According to the financial wizards at Bloomberg, there are billions of dollars ready to book on winners to enhance the likes of Apple, Google and Cisco, and that barely scratches the surface of tech companies that will be looking to build their future by guessing which of the many new “memes” will show investors they are the “smartest guys in the room.”
“Google Inc., based in Mountain View, is currently one of California’s most acquisitive companies, buying at least five businesses in 2010. It agreed to buy Picnik Inc. last month, acquiring online photo-editing tools. Its purchase of DocVerse provided it with software that lets people share documents over the Internet. The value of the deals wasn’t disclosed.
“California deal-making plummeted after 2007, when more than 2,670 transactions totaled almost $254 billion. So far this year, there have been about 530, worth $16.7 billion. That’s a higher number than in the first three months of 2009, although the value was greater in that year-ago period, at about $30 billion.
“Goldman Sachs Group Inc. also cited San Francisco’s Salesforce.com Inc. and Palo Alto-based VMware Inc. as possibilities — though those companies aren’t the most likely targets, the firm says. Salesforce.com makes online customer- relationship software, while VMware sells so-called virtualization programs, which help computers run more than one operating system. Representatives from all the targets declined to comment or didn’t respond to messages.”
Against my better judgment, I listened to the Enron scandal by the business station and was reminded of that insipid little description of what can go wrong when several dozen handsful of corrupt people are given too much power. Skilling, his drunken halucinations at my favorite NY bar, PJ Clarks, aside, is one sad excuse for the leader of that asylum. Yet the idea that those lightweights, lousy and inept as they were, understood, however superficially, that bandwidth was the commodity of the future, states what should be obvious to everyone by now: This is just the beginning of the communication’s age. That idea is never more timely and compelling than it is today.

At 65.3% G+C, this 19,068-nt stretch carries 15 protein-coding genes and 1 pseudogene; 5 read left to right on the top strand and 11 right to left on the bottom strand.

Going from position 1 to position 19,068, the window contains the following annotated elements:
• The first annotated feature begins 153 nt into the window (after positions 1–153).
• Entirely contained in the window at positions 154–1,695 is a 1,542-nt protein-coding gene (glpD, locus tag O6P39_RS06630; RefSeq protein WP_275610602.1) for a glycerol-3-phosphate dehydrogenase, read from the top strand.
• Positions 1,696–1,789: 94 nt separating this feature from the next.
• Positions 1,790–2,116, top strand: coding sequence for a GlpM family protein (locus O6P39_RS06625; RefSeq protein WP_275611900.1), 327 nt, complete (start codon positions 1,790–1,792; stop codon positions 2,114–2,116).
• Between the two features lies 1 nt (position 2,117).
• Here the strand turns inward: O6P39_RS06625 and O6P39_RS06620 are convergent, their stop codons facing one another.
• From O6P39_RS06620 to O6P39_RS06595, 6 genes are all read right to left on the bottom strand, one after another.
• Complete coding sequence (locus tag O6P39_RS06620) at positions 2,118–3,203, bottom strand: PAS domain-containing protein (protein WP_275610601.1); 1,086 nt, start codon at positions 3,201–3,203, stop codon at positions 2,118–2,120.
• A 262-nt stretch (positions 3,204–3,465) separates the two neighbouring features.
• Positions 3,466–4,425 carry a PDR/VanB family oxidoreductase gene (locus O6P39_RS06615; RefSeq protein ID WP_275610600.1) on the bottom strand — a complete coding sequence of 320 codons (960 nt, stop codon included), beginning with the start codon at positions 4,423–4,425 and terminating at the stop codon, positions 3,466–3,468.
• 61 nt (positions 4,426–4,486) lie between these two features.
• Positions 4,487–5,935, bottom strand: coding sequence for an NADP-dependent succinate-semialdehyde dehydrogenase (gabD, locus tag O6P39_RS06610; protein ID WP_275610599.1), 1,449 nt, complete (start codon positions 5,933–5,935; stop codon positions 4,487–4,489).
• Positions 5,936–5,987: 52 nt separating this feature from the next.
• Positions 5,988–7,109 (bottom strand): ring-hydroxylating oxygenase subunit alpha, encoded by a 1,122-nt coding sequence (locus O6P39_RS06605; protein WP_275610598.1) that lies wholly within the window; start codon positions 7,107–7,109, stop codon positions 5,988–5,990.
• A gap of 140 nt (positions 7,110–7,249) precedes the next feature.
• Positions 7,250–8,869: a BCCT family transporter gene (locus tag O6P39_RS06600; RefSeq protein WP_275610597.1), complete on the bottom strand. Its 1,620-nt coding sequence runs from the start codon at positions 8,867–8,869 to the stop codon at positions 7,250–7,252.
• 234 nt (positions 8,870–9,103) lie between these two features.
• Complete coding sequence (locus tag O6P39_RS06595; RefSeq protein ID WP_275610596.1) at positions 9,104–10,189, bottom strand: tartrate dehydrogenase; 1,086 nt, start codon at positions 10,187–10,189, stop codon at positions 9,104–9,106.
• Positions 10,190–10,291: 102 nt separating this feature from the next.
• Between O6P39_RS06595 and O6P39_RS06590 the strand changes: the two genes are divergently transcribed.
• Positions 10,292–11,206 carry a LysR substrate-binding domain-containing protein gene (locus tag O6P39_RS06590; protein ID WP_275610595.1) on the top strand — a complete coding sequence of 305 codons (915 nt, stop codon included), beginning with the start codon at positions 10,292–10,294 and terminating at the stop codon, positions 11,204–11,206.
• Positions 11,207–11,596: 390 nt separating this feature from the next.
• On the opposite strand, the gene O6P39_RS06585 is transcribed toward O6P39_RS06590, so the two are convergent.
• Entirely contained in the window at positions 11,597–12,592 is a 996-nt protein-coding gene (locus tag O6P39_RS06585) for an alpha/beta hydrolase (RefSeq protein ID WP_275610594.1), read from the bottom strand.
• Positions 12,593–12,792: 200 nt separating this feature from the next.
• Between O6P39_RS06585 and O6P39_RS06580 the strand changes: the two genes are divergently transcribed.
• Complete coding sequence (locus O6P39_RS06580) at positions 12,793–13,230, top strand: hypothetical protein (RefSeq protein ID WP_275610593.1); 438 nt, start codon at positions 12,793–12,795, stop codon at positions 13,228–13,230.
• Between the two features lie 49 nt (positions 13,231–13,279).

Amazingly, on today’s economic front, some market makers were surprised when tech led us out of the present recession, even while it was happening in front of their eyes. Many seem to now say tech might slow down, as if the world were standing still. Leadership and discipline from the likes of Apple, Cisco and Intel confidently explained how the world was working, but many folks didn’t get it. Perhaps they thought the commerce lift would come from the entertainment industry, or maybe pharmaceuticals? Some think the putative “dot-bomb” wiped out the Internet entirely; others are sure it’s still a fad. And let’s face it, you can’t say technology without meaning the Internet with all its many tentacles into everything we do today. You can’t say Internet without looking at the jobs available and the resumes needed to fill them.
On the weekend NPR radio show, a woman spoke about how we are becoming a more “verbal” society and therefore females would be better qualified. Like it or not, reading and writing are back, and it would be really helpful if young folks were told to prepare for the present demand. Service sectors are the fastest growing industry by-product of our tech boom and communications skills, that lead to jobs for the masses, may be more important than programming skills. Though I’m hoping we realize both are essential for young people trying to break into the thousands of high paid jobs available to those who are prepared. As I gaze out our conference room window, overlooking Steve Jobs other world, Disney/Pixar, I can only imagine what sort of job descriptions they offer in their world.